Thursday, February 2, 2023

Will The Groundhog Be Right in 2023?

February 2. The last February felt like just minutes ago.  Why does time speed by so quickly?

I feel duty bound to speak about this weirdest of holidays.

The rules are simple.

If the groundhog called Punxsutawney Phil (he or she lives in Punxsutawney, Pennsylvania) sees its shadow, we have six more weeks of winter.  If the groundhog doesn't see its shadow, we get an early spring.  What does the groundhog get out of it?  An interrupted sleep and being held by obnoxious (to Phil) humans.

The groundhog usually sees his shadow because, hey, this is the Northeast United States and we don't get early springs here.  Well, we did get one in 2012, but don't bet on it this year.  We'll know for sure at 6:30 am today and here is the prediction:

Six more weeks of winter! (surprise)

This celebration has its own website.  They've been annoying groundhogs since 1887, when 1887's annoyed groundhog saw its shadow and predicted six more weeks of winter.  Well, keep in mind that's its prediction rate hovers around 40%.  But we keep doing it each year.

It also has its own history.  

 In 2013, it didn't see its shadow and we still got six more weeks of winter.

The groundhog almost got the death penalty for that one.

In 2016, it was unseasonably warm for us.  This year?  It got up to 42F (5.5 Celsius) at our house yesterday. This post from 2014 shows a more typical February day.

2020, as we prepared to enter a pandemic period, the groundhog did not see its shadow.  But the weather did not listen, and we had a miserable spring, in the midst of our lockdown.  We even got snow in May, where I live in New York State.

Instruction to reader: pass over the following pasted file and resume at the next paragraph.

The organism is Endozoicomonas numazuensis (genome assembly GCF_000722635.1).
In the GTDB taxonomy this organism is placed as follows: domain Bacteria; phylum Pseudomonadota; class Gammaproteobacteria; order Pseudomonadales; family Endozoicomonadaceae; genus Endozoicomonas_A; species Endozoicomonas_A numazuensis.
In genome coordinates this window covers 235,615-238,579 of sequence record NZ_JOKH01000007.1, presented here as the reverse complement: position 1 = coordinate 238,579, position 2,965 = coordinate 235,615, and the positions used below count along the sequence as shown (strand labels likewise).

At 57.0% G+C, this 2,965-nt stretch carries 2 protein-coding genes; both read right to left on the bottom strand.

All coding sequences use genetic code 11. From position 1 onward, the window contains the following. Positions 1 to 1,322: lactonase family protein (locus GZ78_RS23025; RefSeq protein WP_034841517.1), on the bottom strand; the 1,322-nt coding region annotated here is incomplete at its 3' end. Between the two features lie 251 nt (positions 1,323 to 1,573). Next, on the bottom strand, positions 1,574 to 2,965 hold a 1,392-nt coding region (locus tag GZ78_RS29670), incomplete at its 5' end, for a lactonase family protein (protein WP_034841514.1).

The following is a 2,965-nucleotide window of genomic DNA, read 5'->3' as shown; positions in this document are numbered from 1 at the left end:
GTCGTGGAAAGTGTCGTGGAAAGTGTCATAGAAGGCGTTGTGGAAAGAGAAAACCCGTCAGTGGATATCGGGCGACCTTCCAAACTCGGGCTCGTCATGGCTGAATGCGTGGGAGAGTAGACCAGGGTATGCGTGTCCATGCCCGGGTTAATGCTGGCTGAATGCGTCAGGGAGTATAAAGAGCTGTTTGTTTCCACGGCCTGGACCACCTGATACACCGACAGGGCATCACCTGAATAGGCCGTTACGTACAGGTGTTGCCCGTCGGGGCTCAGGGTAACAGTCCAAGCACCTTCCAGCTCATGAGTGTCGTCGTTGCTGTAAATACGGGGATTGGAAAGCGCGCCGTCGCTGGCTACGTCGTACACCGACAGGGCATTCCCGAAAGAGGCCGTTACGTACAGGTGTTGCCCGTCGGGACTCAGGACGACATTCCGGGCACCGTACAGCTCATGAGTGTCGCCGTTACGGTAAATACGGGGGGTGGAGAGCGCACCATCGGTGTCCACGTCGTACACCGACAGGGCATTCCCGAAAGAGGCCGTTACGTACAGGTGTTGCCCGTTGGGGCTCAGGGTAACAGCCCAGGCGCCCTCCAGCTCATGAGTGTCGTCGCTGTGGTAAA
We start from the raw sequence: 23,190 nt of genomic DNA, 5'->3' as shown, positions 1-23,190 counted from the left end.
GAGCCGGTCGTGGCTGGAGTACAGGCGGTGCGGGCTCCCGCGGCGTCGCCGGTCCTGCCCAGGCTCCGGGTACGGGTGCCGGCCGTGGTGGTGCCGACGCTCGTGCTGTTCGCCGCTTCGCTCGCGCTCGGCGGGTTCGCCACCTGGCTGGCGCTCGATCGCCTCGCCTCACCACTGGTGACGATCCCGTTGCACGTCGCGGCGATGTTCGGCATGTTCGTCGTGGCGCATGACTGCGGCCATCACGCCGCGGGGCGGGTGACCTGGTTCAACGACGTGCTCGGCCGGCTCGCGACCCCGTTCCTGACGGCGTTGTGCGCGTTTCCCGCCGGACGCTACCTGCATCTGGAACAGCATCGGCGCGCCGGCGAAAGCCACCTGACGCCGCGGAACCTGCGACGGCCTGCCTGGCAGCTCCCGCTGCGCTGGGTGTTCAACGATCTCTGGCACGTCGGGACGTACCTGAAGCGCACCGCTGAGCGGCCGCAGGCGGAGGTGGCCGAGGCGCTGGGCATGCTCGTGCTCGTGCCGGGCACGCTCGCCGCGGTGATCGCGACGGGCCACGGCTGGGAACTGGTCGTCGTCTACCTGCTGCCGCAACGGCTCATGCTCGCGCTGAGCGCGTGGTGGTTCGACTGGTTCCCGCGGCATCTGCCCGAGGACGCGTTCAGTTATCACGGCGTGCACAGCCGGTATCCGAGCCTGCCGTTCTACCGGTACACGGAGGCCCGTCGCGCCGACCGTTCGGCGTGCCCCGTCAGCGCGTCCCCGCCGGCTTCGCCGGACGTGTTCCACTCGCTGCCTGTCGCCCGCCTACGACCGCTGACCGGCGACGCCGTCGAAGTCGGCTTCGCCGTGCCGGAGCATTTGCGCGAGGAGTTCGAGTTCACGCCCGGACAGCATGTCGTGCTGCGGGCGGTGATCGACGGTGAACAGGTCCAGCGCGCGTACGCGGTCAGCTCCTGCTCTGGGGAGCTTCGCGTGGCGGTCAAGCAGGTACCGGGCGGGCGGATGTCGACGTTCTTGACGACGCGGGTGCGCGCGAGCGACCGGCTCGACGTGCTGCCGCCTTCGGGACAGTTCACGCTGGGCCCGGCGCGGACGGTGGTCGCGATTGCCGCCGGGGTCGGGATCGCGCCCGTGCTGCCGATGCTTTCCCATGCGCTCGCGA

In 2022, I featured a picture of a groundhog.  As I blogged back in 2013: "I must admit, I do not have many warm and fuzzy feelings when it comes to groundhogs.  They have eaten too much of my gardens over the years for me to ever do anything nice for them. It's true the sustainable lifestyle means paying close attention to the clues Nature gives us, but I think dragging one out so it can see its shadow on live TV is a bit much."

But it does give us a moment of levity, something we desperately need.

What do you think of Groundhog Day?


  1. ...every year spring comes when it comes.


  2. Long Island has two ‘official’ groundhogs, Malverne Mel and Holbrook Hal. And there’s also Staten Island Chuck. They don’t even agree with each other, and they usually don’t agree with Phil.

    If I really want to know the weather, I’ll ask a meteorologist, not a rodent.

  3. And if you are my son living in Texas, what difference does it make - They had a huge ice storm. I looked out at blue sky this morning, a rarity lately, and thought of Phil. I rely on the calendar more than the groundhog.

  4. Oh gosh, no m ore winter, please! Carol C

  5. In general, I trust critters with innate knowing. The problem with groundhog day is all the human hoopla muddles the reliability.

  6. I've never understood the whole "sees its shadow" thing. It feels like it's backwards, that if he sees his shadow it should be an early spring. But where I'm at, the whole thing is irrelevant. We don't get a true winter. We can have quite nice weather in January and February (although not so much this year so far).

  7. Portland's (Oregon's Portland) Stumptown Fil (a beaver) saw his shadow this morning.
    Groundhog Day is the same day, with the same shadow foretelling spring, or not, as Candlemas Day, where the old song is...
    "If Candlemas be fair and bright, / Come, Winter, have another flight; / If Candlemas bring clouds and rain, / Go, Winter, and come not again."
    I agree with Liz, it sounds backwards.

  8. When there are enough people believing in it, it will most likely become true

  9. The way it was explained to me, if he sees his shadow, there'll be six more weeks of winter; if not, spring is right around the corner and will be here in... about six weeks...

  10. It's past time when we should dispense with this idiotic ritual and let the groundhog hibernate in peace.


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